I'm confused about what point you are making

I write for the 120+ IQ crowd, but I'll try to dumb down my post for the rest.

1) Globalization is one reason for premature industrialization (PI).

2) Poor folk don't need fancy bridges, so they don't build them. That's another reason for PI.

Got it now? Flame on!

No, I don't get it. I assume you mean DEindustrialization, but even so it doesn't make sense.

Ray, I maybe wrong, but I would have thought the 120+ IQ types would have no need of your admittedly informative comments, as they would able to evaluate Tyler's posts and attain the correct answers fairly quickly - so, perhaps you have a little confirmation bias going on there? But please don't let that stop you - I enjoy your comments and I have a fairly low IQ. Also, what's your opinion of the effectiveness of horizontal supply chains across rope bridges? Wouldn't they have a tendency to rapidly go vertical??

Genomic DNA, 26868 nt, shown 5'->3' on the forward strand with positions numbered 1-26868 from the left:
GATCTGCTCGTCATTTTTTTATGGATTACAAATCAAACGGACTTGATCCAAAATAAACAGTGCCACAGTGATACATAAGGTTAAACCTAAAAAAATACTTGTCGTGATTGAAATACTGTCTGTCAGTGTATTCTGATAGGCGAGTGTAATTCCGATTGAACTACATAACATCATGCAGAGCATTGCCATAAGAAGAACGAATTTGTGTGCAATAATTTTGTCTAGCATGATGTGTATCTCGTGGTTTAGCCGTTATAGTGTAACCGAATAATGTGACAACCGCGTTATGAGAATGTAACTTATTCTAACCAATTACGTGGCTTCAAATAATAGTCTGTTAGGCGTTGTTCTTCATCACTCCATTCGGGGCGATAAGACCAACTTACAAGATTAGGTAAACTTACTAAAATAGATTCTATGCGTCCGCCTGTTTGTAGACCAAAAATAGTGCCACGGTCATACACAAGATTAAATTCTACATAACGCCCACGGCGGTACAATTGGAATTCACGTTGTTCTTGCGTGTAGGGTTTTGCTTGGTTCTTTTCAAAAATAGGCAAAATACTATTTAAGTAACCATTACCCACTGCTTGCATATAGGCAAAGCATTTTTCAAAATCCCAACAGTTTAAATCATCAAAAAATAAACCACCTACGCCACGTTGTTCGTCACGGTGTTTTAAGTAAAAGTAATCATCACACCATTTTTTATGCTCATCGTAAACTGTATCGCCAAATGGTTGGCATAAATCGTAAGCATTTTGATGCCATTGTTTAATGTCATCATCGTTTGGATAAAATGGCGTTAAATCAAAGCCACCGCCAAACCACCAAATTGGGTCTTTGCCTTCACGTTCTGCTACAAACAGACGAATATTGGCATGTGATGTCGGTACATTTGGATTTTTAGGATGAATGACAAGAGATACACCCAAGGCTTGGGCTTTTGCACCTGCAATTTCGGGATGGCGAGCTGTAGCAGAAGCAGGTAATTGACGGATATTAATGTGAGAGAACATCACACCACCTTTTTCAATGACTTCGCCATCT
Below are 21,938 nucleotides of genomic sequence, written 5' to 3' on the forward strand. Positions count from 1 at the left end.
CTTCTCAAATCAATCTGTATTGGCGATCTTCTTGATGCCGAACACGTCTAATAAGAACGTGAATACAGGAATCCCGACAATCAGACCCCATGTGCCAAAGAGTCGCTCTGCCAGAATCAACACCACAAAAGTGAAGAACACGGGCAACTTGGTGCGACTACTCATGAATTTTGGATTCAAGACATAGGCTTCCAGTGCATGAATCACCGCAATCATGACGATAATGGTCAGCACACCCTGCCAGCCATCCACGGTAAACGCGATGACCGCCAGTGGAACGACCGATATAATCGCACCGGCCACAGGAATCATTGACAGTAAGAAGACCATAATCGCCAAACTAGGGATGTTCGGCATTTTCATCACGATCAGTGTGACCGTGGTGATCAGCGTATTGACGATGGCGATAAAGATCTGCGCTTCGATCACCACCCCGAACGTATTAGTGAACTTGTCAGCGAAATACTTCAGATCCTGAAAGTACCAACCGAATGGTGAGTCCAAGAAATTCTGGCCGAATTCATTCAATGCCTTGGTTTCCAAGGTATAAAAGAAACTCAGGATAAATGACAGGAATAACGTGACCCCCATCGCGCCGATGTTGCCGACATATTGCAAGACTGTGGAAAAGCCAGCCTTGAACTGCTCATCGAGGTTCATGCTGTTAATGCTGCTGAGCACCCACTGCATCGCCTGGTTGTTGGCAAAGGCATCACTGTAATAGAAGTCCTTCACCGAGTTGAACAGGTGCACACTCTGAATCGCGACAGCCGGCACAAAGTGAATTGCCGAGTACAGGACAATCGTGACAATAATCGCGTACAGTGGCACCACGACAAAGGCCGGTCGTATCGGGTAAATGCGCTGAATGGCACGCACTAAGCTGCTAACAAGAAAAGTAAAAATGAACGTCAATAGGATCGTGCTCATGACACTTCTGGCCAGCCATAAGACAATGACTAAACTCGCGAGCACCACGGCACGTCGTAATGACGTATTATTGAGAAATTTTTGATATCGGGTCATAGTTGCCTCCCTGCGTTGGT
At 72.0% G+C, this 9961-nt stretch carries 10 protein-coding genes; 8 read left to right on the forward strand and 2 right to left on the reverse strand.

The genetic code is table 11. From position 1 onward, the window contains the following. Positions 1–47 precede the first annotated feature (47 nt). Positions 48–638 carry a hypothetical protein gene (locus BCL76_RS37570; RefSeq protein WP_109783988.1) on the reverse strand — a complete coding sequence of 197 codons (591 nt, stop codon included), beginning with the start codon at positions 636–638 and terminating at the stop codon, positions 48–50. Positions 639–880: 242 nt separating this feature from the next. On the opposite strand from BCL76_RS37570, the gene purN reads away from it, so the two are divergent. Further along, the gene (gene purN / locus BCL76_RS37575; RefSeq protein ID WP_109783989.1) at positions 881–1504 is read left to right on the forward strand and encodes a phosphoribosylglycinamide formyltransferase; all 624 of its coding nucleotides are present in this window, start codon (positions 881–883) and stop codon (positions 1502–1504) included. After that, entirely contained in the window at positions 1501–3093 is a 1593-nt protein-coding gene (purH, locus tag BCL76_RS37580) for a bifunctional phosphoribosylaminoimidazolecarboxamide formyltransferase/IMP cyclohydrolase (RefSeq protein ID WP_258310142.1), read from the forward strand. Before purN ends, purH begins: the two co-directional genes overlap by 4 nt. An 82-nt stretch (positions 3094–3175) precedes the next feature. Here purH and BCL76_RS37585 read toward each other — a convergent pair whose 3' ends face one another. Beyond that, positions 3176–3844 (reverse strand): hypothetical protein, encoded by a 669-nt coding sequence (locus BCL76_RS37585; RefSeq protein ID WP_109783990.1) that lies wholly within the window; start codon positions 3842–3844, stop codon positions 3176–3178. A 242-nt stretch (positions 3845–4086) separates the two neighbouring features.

He is saying that since 1980, "capitalism" is interpreted as pillage and plunder of capital, not creating capital.

"Capitalism" in Brazil is cutting the prime woods and sending them to Asia to be turned into cheap short lived consumer goods without and construction of capital assets in Brazil, ie no steel span bridges. It is drill baby drill to burn the capital assets of Brazil to fund consumption without building a sustainable multigeneration capital asset stock in Brazil.

Labor plus capital equals labor consumption plus capital consumption. In a capitalist society, capital consumption exceed capital production. If Brazil extracts a billion in capital to be burned, then Brazil would add 1.1 billion in multigeneration capital assets with the addition of labor, even after labor has been compensated with labor's consumption.

Consider the US in the 19th century and China in the past few decades: mining of iron and coal and cutting timber to build ribbons of steel and iron horses to run on them spanning the entire nation. That capitalist enterprise was contained mostly in the 19th century, yet today that capital asset is still generating huge returns on the iron ore and coal and timber and labor consumed 100-200 years ago.